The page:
Working with partners in Africa to secure electoral systems against cyberattacks, to protect voters from abuse of their personal data and to defend against the spread of mis- and disinformation is in line with European interests and values for the following reasons:

Disinformation is a two-way street - Disinformation and voter manipulation trends are mutually reinforcing, and actors behind such campaigns often use countries with comparatively weak regulatory systems as testing grounds. The now infamous Cambridge Analytica, which harvested data from US Facebook users to help the Trump campaign create voter profiles for targeted advertising in 2016, had been active in Kenya as early as 2013. After gay marriage was legalised in the United States, US evangelical groups exported anti-gay disinformation narratives to countries like Uganda, where they fell on fertile ground.

Destabilisation in Africa creates risks for Europe - Disinformation by external actors can destabilise countries in Africa, creating geopolitical risks for Europe. Almost as soon as Russia launched its full-scale invasion of Ukraine on 24 February 2022, false claims about the war began circulating online in Africa. One key narrative in social media and articles – according to an analysis of reports published by Africa Check – was that Russia enjoys broad support on the African continent and vice versa, based on their historical ties. This narrative can easily be linked to Moscow’s geostrategic ambitions. Other narratives exploited growing negative sentiments against France, especially in West Africa. For example, as calls for French forces to leave Niger grew, so too did praise of alleged Russian support for the country. After the coup in July 2023, demonstrators in Niger’s capital Niamey waved Russian flags in scenes similar to what occurred in Mali in 2021 and Burkina Faso in 2022.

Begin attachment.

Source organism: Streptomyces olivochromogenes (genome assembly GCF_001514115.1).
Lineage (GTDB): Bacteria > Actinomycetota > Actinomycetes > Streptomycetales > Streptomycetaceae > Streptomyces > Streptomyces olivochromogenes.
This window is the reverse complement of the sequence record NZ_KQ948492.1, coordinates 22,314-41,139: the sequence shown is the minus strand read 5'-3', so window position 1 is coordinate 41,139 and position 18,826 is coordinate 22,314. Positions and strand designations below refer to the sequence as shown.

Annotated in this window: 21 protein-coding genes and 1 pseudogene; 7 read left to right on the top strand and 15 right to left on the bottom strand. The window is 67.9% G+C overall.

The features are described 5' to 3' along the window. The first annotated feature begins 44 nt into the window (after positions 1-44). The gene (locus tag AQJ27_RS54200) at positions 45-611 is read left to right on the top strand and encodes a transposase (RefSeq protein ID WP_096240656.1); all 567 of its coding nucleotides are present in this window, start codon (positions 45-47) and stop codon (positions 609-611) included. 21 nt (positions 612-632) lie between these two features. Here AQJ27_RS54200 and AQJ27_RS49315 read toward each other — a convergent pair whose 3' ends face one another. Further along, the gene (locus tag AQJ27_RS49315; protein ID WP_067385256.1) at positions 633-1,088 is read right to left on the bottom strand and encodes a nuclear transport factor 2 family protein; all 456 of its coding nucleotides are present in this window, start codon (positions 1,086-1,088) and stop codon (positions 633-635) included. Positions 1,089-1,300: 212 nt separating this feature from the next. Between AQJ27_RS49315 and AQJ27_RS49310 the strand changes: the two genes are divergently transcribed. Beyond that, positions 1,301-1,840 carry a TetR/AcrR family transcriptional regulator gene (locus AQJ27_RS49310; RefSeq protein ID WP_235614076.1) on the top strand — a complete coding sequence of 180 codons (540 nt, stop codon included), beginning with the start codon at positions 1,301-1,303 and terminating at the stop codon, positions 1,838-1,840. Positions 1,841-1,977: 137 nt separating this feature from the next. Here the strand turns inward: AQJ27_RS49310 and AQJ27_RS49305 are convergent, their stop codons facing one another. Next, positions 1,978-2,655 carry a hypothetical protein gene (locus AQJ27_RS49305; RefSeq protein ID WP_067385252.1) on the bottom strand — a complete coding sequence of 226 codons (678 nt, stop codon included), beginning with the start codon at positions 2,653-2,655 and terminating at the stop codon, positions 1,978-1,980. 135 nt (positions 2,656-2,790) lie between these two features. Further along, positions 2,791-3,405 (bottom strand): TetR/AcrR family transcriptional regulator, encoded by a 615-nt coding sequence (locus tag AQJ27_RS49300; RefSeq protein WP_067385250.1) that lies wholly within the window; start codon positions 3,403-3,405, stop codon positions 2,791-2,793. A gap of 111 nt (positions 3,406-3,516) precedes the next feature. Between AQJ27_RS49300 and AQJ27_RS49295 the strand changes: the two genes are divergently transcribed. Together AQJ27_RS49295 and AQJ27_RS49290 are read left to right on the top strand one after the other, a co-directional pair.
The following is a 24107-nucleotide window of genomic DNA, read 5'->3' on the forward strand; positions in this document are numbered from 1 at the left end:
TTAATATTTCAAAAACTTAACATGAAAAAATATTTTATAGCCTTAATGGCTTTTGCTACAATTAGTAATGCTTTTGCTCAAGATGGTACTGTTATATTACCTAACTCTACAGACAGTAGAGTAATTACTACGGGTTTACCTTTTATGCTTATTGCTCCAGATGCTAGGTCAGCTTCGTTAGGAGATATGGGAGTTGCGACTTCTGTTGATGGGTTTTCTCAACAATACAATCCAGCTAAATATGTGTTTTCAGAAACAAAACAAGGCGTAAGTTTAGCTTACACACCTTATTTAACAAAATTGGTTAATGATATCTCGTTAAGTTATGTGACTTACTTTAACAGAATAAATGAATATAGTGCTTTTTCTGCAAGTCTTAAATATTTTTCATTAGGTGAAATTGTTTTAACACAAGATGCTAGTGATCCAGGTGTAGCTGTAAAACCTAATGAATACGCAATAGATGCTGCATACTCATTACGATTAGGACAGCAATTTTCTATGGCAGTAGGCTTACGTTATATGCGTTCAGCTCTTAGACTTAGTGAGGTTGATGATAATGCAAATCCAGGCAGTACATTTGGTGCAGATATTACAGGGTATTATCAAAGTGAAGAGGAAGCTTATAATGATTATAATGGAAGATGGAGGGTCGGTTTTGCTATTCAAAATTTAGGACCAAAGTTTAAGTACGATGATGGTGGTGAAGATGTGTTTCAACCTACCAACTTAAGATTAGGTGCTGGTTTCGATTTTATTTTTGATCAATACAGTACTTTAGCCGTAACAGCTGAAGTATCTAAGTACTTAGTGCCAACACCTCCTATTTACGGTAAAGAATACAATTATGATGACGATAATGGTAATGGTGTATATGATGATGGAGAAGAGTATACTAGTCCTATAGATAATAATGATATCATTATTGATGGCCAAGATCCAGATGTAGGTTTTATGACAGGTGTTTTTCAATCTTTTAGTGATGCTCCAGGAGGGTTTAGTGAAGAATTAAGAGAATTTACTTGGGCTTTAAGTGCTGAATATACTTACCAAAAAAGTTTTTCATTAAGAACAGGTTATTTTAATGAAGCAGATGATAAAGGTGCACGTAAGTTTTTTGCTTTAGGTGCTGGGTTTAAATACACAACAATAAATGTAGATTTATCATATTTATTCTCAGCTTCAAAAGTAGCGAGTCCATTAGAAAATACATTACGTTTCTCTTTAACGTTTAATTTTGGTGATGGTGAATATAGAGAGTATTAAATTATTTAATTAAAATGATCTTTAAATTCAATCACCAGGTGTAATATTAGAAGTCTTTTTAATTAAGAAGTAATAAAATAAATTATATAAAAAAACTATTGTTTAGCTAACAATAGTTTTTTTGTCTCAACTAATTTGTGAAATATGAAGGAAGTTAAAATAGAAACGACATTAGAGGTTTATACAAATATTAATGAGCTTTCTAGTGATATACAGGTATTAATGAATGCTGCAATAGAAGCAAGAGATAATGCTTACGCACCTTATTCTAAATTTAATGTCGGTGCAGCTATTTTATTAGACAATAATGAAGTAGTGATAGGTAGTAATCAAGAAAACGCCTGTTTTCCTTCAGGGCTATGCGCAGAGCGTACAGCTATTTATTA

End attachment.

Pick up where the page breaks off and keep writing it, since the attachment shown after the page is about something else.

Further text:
Human security of vulnerable groups - Risks of false information, data breaches or abuse are magnified in countries with large vulnerable communities. As Research ICT Africa states in a report on security risks of artificial intelligence – from AI-enabled cyberattacks to AI-enabled surveillance systems, “AI security risk is unevenly distributed and disproportionately affects those who are least prepared and capable of dealing with it, especially in Africa.” For example, whereas women everywhere report being subjected to online hate speech, women in patriarchal societies or women of colour are even more exposed to online threats or discrimination. The same is true for the LGBTIQ+ community in many countries – as organisations like ‘Let’s Walk Uganda’ have documented.

EU should reach out for its own benefit